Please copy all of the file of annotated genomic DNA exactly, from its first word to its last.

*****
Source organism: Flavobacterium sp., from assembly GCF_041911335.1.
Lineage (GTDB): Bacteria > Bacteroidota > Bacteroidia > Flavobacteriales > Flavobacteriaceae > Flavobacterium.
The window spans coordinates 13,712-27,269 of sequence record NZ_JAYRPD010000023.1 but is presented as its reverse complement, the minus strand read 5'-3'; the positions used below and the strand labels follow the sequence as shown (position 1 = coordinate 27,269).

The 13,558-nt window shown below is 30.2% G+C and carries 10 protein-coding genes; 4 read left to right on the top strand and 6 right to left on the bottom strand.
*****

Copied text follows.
Source organism: Flavobacterium sp., from assembly GCF_041911335.1.
Lineage (GTDB): Bacteria > Bacteroidota > Bacteroidia > Flavobacteriales > Flavobacteriaceae > Flavobacterium.
The window spans coordinates 13,712-27,269 of sequence record NZ_JAYRPD010000023.1 but is presented as its reverse complement, the minus strand read 5'-3'; the positions used below and the strand labels follow the sequence as shown (position 1 = coordinate 27,269).

The 13,558-nt window shown below is 30.2% G+C and carries 10 protein-coding genes; 4 read left to right on the top strand and 6 right to left on the bottom strand.